Texas Mugshots

Crime, Arrest, and Incarceration Rates

Texas has the most law enforcement agencies of any state in the US, there are 1,913 law enforcement agencies operating in the state employing about 244 persons for every 100,000 residents. With the seventh highest incarceration rate in the nation (563 per 100,000 people), Texas has more than 1% of its male population in prison. As of 2018, 726,000 Texans are behind bars or under criminal justice supervision. These include 27,000 people in federal prisons, 163,000 in state prisons, 55,000 in local jails, 107,000 on parole, 368,000 on probation, 4,300 in juvenile centers, and 1,400 under involuntary commitment.

With violent crime and property crime rates that top 400 and 2,500 per 100,000 inhabitants respectively, three of Texas cities are among the nation's most dangerous 50. Bellmead City in Waco, a metro area in between Dallas and Austin, has one of the highest crime rates nationwide with 2,305 violent crimes for every 100,000 residents in 2017. This is six times the national violent crime rate. In Bellmead, the property crime rate is double the national average at 6,509 in every 100,000 people.

It is a similar trend in Robstown, a southern Texas city west of Corpus Christi, with a violent crime of 894 in every 100,000 residents. For Houston, American fourth most populous city hosting some 20 million tourists yearly, residents are three times more likely to be a victim of a violent than elsewhere in the country. 

Public Access to Mugshots and Arrest Records

The criminal justice process in the state begins with an arrest followed by booking at the county jail. During booking an arrest record is created, it includes capturing of the offender’s mugshot, fingerprint, and biographical data. In over 28 million citizens, Texas law enforcement agencies make some 750,000 arrests annually, creating the same number of mugshots each year. In line with the Texas Public Information Act, these mugshots and accompanying arrest records are public records accessible to all citizens and can be republished.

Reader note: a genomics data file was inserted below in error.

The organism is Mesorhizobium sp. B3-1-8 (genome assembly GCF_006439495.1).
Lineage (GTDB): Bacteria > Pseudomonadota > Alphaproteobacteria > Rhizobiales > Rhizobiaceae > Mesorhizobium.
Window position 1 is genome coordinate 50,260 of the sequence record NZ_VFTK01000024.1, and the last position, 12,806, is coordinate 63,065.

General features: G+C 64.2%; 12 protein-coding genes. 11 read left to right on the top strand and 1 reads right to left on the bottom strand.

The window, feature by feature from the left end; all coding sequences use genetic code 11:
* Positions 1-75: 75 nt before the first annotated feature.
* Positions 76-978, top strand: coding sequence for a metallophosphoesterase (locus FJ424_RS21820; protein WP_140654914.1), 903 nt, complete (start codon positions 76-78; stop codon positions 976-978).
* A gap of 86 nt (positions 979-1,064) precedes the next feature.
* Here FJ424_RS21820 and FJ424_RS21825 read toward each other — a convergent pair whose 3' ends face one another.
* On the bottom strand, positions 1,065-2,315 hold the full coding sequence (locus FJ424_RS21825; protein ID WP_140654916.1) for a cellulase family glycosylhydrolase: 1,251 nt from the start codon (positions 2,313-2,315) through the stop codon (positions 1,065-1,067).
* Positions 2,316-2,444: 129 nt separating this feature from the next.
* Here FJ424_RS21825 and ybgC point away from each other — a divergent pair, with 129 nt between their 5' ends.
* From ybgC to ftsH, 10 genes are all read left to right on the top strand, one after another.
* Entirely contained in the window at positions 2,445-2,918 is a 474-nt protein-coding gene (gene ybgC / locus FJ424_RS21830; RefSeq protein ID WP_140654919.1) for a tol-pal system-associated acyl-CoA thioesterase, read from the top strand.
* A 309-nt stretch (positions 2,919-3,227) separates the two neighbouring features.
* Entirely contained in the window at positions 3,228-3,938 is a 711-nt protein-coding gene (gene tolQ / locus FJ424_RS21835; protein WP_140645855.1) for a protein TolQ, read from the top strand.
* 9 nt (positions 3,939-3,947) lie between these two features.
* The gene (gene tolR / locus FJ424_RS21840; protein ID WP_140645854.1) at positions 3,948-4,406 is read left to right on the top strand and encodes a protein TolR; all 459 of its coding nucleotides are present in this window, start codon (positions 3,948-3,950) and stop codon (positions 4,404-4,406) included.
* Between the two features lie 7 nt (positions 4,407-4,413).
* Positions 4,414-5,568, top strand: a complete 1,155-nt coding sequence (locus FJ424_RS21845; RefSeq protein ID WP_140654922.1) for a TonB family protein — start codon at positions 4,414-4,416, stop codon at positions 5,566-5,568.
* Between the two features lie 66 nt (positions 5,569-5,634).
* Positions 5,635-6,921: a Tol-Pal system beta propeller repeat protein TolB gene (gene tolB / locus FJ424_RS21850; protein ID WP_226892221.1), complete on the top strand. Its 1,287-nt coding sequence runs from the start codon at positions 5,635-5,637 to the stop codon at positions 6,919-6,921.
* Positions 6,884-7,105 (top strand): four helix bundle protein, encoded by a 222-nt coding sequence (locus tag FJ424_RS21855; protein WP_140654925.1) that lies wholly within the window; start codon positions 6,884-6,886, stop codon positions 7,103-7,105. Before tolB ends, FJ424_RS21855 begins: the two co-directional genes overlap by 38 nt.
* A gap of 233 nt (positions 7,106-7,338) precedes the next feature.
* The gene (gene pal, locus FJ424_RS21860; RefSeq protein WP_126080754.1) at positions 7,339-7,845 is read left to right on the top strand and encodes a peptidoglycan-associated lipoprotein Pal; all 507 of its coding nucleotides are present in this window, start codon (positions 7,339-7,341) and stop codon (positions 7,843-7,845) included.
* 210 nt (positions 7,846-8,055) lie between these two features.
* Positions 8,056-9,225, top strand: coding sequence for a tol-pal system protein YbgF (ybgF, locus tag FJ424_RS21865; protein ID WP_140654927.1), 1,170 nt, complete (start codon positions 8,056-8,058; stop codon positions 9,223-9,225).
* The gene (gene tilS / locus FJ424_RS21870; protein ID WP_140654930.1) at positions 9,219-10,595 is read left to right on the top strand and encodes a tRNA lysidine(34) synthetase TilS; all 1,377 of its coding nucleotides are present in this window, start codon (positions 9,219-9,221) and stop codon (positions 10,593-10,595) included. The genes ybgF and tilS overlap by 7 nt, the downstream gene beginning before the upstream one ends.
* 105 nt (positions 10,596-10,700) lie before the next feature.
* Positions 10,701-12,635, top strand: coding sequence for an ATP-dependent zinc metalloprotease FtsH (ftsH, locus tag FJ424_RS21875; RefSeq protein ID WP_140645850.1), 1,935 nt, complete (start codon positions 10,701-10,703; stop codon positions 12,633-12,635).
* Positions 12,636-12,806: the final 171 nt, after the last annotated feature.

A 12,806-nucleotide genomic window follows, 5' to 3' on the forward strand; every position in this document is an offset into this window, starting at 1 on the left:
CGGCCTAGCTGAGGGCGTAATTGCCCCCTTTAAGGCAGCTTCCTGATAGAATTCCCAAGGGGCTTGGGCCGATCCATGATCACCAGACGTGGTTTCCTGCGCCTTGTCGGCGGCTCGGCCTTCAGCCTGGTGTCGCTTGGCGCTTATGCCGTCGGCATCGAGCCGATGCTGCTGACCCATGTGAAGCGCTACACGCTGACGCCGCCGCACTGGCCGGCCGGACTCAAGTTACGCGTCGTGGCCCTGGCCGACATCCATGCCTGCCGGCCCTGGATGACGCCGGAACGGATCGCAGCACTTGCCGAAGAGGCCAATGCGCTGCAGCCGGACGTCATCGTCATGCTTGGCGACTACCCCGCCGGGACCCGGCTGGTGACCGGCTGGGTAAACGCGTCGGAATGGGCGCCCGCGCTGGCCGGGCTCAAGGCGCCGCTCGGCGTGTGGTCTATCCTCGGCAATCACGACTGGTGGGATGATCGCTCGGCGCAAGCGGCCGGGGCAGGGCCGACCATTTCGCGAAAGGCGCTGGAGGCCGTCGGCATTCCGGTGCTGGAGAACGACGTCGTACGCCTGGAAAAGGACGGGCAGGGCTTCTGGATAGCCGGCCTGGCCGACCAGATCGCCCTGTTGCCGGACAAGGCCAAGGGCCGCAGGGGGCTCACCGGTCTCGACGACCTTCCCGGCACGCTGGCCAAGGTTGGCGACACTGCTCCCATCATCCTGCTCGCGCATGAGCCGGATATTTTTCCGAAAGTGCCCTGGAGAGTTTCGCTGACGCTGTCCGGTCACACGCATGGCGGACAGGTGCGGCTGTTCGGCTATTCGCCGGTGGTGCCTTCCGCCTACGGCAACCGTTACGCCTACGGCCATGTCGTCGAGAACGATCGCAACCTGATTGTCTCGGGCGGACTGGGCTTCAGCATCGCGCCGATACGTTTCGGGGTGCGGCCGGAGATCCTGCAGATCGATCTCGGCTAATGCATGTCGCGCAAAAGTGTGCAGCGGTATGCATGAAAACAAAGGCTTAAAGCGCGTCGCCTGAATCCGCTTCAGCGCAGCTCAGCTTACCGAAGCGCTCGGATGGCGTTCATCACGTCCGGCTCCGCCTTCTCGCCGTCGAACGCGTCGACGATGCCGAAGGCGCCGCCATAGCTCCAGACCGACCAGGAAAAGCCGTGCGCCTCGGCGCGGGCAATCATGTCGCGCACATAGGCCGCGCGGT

Before the advent of internet technology, local newspapers in Texas were publishing "police blotter" stories with details gotten from these arrest records. In recent years, local tabloids and private websites have dominated the mugshot publishing business. Some of these small newspapers (commonly called BUSTED!) and private websites have stayed in business by exploiting citizens who want their mugshots removed. These private entities charge hefty fees for this service, a controversial issue that has generated a nationwide debate.

Texas is one of the 18 states with laws targeted at cracking down on the activities of these commercial mugshot publishers. The Texas Business and Commerce Code § 109.005, and the expungement law, are two legislations available for eligible ex-offenders in the state to leverage on in getting their mugshots off these commercial websites. Expunction ensure the removal of an arrest record along with the mugshot from the law enforcement agencies' domain permanently. While, eligibility is determined by the kind of offense and the kind of community supervision (probation).

Individuals with an arrest history in Texas will find resources here on locating their mugshots, obtaining the relevant arrest history records, discovering the expungement process in the county of their arrest and contacting the right local authorities to help accomplish the expunction of their records and mugshots.

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